|Publication number||US7261118 B2|
|Application number||US 10/902,778|
|Publication date||Aug 28, 2007|
|Filing date||Aug 2, 2004|
|Priority date||Aug 19, 2003|
|Also published as||CN1611636A, CN100523289C, DE602004026968D1, EP1508631A1, EP1508631B1, US20050039794|
|Publication number||10902778, 902778, US 7261118 B2, US 7261118B2, US-B2-7261118, US7261118 B2, US7261118B2|
|Inventors||Charles Michael Birtcher, Richard J. Dunning, Robert Daniel Clark, Arthur Kenneth Hochberg, Thomas Andrew Steidl|
|Original Assignee||Air Products And Chemicals, Inc.|
|Export Citation||BiBTeX, EndNote, RefMan|
|Patent Citations (40), Referenced by (13), Classifications (11), Legal Events (3)|
|External Links: USPTO, USPTO Assignment, Espacenet|
This application claims the benefit of U.S. Provisional Application No. 60/496,187, filed 19 Aug. 2003, and U.S. Provisional Application No. 60/587,295, filed Jul. 12, 2004.
Deposition processes such as, for example, chemical vapor deposition and atomic layer deposition processes, are used in one or more steps during the manufacture of a semiconductor device to form one or more films or coatings on the surface of a substrate. In a typical CVD or ALD process, a precursor source that may be in a solid and/or liquid phase is conveyed to a reaction chamber having one of more substrates contained therein where the precursor reacts under certain conditions such as temperature or pressure to form the coating or film on the substrate surface.
When a solid precursor material is used in a CVD or ALD process, the precursor material is typically heated in a separate chamber such as an oven to a temperature sufficient to form a gas, which is then transported, typically in conjunction with a carrier gas, to the reaction chamber. In some instances, the solid precursor material is heated to its gaseous phase without forming an intermediate liquid phase. The vaporization of a solid precursor material presents difficulties in generating and conveying the precursor-containing vapor to the reaction chambers. Typical difficulties encountered include, but are not limited to, deposit buildup within the vessel, vaporizer and/or delivery lines; condensation of liquid- or solid-phase material within the vessel, vaporizer and/or delivery lines, formation of “cold spots” within the interior of the vessel; and inconsistent vapor flow to downstream reaction chambers. These difficulties may result in extended “down time” of the production equipment to remove liquid or particulate matter and may also produce relatively poor quality deposited films.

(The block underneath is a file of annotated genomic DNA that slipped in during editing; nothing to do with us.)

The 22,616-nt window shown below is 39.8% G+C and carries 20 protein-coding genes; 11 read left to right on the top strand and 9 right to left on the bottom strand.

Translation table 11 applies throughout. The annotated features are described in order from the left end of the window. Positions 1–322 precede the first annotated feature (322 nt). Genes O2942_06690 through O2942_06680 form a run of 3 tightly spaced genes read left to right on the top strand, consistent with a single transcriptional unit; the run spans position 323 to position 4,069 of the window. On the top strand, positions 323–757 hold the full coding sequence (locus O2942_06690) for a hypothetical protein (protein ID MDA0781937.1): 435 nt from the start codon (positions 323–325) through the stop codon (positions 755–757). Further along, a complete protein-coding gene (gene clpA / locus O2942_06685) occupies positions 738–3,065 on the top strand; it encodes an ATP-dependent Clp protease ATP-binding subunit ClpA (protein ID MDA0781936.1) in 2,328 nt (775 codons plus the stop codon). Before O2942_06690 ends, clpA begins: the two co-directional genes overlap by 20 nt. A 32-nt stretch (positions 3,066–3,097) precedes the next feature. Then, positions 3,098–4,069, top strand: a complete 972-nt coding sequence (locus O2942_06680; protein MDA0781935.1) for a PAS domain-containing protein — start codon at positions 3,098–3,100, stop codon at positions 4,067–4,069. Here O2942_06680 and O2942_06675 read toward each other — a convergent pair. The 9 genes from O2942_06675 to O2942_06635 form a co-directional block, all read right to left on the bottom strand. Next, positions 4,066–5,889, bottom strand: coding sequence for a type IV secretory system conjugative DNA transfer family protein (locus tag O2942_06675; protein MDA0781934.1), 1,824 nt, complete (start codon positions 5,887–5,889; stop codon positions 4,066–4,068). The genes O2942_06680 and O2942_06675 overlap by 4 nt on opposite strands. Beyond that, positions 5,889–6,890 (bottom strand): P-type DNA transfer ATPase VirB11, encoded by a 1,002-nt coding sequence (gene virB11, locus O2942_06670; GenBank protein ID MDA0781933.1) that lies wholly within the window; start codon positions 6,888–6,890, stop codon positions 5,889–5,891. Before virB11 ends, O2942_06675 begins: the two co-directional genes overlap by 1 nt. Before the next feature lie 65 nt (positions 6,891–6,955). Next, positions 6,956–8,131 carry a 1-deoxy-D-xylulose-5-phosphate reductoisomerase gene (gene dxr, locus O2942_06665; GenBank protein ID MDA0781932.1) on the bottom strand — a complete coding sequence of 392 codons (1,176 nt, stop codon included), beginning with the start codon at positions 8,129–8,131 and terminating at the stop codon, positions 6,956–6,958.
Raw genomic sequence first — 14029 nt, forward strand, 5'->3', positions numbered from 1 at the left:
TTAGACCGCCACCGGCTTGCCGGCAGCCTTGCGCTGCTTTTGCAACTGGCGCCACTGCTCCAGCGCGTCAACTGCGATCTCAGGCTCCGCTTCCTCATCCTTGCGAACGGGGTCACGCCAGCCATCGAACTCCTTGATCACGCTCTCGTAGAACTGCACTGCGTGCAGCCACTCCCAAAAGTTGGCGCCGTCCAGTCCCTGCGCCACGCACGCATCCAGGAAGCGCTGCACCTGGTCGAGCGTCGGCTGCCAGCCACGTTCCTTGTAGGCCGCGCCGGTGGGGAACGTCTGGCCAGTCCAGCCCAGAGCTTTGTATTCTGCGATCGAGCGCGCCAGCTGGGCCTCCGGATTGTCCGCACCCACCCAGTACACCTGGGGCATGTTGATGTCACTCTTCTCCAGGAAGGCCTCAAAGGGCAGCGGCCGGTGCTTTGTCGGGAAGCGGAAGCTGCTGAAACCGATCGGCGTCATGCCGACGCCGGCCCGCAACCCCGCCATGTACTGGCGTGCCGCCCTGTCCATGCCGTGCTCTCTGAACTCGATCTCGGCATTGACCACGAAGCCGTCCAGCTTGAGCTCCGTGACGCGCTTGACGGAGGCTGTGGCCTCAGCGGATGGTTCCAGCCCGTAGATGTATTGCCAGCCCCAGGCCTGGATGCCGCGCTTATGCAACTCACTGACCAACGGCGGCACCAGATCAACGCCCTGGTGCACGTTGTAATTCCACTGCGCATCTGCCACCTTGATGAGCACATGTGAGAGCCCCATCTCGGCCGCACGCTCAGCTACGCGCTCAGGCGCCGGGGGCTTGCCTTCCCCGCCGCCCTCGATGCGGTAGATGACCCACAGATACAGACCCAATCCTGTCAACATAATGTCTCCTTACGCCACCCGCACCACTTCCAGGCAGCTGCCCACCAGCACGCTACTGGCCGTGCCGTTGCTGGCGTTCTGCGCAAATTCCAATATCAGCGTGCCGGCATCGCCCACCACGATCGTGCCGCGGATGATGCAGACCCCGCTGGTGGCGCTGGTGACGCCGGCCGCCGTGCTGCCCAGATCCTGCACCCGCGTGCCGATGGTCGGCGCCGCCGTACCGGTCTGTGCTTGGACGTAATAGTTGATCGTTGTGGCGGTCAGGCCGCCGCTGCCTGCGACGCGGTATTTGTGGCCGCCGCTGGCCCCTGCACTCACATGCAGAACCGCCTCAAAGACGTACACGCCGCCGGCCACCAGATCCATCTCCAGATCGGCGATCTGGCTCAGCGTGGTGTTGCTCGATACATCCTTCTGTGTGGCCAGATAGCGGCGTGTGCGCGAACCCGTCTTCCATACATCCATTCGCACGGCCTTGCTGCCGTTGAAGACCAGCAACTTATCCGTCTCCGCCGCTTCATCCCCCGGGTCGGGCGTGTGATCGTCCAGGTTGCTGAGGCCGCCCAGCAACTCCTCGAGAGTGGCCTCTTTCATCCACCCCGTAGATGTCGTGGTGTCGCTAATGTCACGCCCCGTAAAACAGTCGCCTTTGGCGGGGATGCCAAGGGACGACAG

A vessel and method comprising same for the production and delivery of a precursor-containing fluid stream comprising the gaseous phase of a precursor material is disclosed herein that satisfies some, if not all, of the needs of the art. Specifically, in one aspect, there is provided a vessel for conveying a precursor-containing fluid stream from a precursor comprising: an interior volume wherein the interior volume is segmented into an upper volume and a lower volume wherein the upper volume and the lower volume are in fluid communication; a lid comprising a fluid inlet, a fluid outlet, an optional fill port, and an internal recess wherein at least a portion of the upper volume resides within the internal recess; a sidewall interposed between the lid and a base; and at least one protrusion that extends into the lower volume wherein the precursor is in contact with the at least one protrusion and wherein the at least one protrusion extends from at least one selected from the lid, the sidewall, the base, and combinations thereof.